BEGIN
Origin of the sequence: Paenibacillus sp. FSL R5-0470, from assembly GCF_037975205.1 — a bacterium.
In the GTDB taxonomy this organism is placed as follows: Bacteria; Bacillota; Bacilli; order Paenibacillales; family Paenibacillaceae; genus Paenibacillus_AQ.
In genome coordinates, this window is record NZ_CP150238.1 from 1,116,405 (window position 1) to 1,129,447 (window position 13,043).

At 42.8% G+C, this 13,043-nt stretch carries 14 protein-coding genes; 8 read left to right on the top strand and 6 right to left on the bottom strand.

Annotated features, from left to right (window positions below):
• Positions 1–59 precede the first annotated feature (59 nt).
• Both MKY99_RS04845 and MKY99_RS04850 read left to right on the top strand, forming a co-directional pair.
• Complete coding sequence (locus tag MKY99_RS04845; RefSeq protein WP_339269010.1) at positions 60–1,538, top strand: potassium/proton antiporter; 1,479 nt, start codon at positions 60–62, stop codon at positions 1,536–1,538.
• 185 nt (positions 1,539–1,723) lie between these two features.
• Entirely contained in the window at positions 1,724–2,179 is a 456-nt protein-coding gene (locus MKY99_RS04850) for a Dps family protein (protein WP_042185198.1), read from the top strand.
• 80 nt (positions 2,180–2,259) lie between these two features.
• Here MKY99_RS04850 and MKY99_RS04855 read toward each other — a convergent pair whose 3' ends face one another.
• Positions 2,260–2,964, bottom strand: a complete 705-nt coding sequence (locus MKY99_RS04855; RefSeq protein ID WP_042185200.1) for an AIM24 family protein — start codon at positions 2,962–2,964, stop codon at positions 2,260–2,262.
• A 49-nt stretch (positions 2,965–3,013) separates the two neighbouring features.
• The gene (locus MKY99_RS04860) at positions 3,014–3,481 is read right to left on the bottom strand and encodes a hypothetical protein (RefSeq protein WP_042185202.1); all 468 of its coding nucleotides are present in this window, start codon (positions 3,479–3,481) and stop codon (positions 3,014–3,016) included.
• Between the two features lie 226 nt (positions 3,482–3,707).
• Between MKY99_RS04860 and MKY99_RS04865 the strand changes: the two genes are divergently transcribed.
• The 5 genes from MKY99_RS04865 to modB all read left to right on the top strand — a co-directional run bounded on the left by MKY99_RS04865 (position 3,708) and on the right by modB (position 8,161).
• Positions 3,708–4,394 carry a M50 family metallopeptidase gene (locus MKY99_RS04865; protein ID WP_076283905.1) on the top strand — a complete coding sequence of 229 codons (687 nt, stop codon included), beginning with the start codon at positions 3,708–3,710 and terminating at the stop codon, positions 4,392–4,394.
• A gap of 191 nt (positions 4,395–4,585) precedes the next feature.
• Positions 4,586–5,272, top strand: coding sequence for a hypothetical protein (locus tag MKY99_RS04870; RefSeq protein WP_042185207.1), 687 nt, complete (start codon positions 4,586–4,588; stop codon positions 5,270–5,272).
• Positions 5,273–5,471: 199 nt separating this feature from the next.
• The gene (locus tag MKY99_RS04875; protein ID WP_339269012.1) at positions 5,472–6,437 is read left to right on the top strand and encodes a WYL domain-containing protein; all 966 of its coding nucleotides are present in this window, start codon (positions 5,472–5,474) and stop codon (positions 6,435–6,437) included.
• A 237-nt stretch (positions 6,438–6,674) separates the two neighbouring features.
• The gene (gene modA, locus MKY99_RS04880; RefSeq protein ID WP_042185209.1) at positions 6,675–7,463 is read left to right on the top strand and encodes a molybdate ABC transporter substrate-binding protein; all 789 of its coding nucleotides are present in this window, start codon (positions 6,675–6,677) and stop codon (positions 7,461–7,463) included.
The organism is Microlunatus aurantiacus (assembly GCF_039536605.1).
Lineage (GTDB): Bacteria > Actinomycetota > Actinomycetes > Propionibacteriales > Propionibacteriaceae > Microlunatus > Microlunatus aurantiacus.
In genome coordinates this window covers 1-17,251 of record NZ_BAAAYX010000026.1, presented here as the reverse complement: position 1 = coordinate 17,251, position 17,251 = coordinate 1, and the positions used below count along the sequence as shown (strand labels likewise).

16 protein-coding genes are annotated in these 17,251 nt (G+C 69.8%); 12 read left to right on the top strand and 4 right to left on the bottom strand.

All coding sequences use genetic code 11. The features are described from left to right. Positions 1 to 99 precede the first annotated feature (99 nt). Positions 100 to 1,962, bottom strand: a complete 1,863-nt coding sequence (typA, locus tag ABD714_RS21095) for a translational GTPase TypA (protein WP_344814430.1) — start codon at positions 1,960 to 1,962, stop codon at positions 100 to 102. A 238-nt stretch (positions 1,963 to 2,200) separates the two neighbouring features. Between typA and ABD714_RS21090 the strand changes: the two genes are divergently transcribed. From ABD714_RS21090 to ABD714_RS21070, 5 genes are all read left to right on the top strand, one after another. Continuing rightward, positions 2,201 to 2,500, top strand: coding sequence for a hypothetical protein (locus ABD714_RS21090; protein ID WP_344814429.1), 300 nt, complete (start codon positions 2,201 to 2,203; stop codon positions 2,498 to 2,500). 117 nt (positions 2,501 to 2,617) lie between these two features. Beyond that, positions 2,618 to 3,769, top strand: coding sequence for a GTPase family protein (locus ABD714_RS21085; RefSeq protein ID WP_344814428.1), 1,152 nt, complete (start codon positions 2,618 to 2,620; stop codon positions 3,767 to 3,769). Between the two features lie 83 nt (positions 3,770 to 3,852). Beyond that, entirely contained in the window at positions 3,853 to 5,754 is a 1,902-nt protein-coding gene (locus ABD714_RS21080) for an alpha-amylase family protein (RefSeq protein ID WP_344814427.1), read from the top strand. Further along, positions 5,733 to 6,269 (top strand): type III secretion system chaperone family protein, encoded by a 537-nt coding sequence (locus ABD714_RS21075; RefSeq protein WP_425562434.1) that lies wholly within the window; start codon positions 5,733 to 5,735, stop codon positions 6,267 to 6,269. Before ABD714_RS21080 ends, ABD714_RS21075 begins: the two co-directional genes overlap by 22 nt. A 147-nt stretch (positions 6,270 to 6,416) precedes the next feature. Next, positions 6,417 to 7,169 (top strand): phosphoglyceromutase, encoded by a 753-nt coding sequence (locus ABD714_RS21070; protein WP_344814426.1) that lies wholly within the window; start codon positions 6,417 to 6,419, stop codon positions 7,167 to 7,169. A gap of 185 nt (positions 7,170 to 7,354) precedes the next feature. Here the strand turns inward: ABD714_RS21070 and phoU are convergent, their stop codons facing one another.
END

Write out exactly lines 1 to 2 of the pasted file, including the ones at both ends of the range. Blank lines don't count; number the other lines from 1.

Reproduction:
Origin of the sequence: Paenibacillus sp. FSL R5-0470, from assembly GCF_037975205.1 — a bacterium.
In the GTDB taxonomy this organism is placed as follows: Bacteria; Bacillota; Bacilli; order Paenibacillales; family Paenibacillaceae; genus Paenibacillus_AQ.